Jeff Eastin lays out the plan for the USA series in its sophomore season
“Graceland’s” story of revenge came to a bloody conclusion on Thursday’s season finale. But the USA drama’s creator Jeff Eastin left some loose threads that he plans to pull on during its recently announced second season, debuting next summer.
Note: Spoilers if you haven’t watched Thursday’s Season 1 finale, “Pawn.”
On the season finale, Briggs (Daniel Sunjata) goes AWOL in his search for Jangles (Vincent Laresca), the drug lord that got him hooked on heroin and killed the members of his first safe house, including the woman he loved. That leads him to Charlie (Vanessa Ferlito) and the mysterious Mexican agent she has partnered with.
Trailing the federale back to his house, Briggs gets into a scuffle with Jangles, but they’re interrupted by Charlie, who disarms her housemate, thinking he has gone bad. In the end, both Charlie and Briggs find themselves prisoners of Jangles. Always one step behind Briggs, Mike (Aaron Tveit) finds himself at Jangles’ home and lands his first bullet in Jangles’ chest, rescuing them all.
With his mentor cleared, Mike is assigned to D.C. but gets called back to the safe house when Briggs realizes he needs some help …
TheWrap spoke with Eastin about some of the story turns this season and what he’s planning for Season 2.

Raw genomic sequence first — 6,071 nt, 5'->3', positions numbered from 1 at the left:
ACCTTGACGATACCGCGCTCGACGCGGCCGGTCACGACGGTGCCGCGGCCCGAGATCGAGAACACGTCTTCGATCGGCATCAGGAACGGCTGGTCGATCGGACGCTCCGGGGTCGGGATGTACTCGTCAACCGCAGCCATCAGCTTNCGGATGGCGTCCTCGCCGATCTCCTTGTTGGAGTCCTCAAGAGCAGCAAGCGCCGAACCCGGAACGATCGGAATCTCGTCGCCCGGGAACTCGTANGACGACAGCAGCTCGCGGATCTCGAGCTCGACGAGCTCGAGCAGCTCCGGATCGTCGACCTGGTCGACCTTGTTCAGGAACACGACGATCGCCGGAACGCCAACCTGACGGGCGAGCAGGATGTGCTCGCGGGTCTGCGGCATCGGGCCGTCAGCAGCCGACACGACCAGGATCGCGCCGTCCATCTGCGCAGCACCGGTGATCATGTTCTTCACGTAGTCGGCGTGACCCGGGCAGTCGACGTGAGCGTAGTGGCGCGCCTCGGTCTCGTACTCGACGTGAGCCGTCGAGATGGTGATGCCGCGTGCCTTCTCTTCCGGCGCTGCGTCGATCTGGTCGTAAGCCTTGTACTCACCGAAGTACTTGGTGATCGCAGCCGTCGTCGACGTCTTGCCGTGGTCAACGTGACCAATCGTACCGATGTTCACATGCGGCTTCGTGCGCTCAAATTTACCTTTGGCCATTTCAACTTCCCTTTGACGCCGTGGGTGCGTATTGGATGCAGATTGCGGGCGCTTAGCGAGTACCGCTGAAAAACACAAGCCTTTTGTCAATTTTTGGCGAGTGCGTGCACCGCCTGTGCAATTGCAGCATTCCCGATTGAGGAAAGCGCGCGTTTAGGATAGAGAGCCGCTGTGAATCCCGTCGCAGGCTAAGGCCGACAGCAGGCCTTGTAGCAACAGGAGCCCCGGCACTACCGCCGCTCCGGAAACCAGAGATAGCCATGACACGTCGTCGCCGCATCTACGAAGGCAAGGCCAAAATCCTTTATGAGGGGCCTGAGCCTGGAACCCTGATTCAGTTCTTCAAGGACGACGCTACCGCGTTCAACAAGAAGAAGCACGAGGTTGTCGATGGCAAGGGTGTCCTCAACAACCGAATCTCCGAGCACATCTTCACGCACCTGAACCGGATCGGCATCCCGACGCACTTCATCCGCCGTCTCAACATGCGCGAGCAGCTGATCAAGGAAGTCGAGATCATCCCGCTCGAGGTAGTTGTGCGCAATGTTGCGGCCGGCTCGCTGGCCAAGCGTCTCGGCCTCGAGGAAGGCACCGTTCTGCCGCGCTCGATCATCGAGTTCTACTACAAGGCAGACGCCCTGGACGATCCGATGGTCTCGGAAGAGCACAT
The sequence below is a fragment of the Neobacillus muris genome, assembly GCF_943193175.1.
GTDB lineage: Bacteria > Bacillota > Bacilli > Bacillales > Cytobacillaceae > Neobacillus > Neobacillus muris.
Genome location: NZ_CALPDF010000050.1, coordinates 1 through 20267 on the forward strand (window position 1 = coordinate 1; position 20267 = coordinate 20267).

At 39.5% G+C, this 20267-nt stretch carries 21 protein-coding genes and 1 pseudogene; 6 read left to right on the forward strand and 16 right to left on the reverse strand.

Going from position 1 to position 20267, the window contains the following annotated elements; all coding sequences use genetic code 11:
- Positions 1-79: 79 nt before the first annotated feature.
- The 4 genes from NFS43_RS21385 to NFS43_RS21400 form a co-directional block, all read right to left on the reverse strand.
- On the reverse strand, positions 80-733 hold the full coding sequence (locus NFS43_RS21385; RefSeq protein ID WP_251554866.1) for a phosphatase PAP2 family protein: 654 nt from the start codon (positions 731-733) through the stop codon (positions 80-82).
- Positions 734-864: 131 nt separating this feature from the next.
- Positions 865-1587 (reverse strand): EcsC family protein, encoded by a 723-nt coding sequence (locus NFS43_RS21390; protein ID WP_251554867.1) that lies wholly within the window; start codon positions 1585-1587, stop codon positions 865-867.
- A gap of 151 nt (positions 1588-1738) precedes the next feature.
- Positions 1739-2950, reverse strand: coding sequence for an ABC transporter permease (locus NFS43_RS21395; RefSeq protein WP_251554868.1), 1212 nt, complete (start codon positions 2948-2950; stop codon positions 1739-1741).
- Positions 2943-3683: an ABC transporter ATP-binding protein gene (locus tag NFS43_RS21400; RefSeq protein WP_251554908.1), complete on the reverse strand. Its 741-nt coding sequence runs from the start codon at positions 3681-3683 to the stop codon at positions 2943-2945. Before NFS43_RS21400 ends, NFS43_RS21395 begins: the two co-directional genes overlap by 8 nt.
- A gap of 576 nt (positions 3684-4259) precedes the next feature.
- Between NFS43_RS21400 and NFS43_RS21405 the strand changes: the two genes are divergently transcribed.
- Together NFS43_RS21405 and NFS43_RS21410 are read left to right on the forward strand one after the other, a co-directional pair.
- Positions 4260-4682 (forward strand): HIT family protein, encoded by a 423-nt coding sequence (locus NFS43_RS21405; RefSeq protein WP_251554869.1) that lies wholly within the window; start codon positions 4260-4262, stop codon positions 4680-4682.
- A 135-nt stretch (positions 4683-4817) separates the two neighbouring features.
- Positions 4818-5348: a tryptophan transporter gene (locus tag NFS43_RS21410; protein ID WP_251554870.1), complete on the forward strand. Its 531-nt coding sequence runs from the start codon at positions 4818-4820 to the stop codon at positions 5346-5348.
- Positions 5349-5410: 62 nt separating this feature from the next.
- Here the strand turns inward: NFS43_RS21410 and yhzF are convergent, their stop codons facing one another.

Mike ultimately takes down Jangles. Will there be repercussions over the fact that Briggs wasn’t able to do it himself?
Yeah, there will be a few, obviously more psychological, but they’ll play out a little in the fact that Briggs will not feel fulfilled in his quest for revenge. Might be a little bit of that, which plays out in terms of how Briggs ends up looking at life.
The finale ended with a kid finding the recording that could prove that Briggs killed Mike’s handler. Is that the launching point for Season 2?
I’d say as far as the recording goes, as a launching-off point, you’re right and you’re wrong. You’re right in the sense that that’s what launches the season, but we the audience won’t know about it until like halfway through the season. I know I’m being a little cryptic.
Will there be a time jump when Season 2 begins?
What we really don’t say in the finale is that time lapses about a month-and-a-half from the time of the campfire to the time we find Mike out in D.C. Relatively quickly from the point after Mike gets the phone call from Briggs, he goes back.
What’s driving Briggs on Season 2?
His desire in Season 2 will really be to regain and become the agent he used to be — he was the superstar until leaving the house and the death of Lisa and becoming the guy we discovered in Season 1. He realizes that it ain’t that easy, especially when you’re Briggs and you’re useful to the people around you for the things you’re capable of.
Where do we find Mike’s head next season?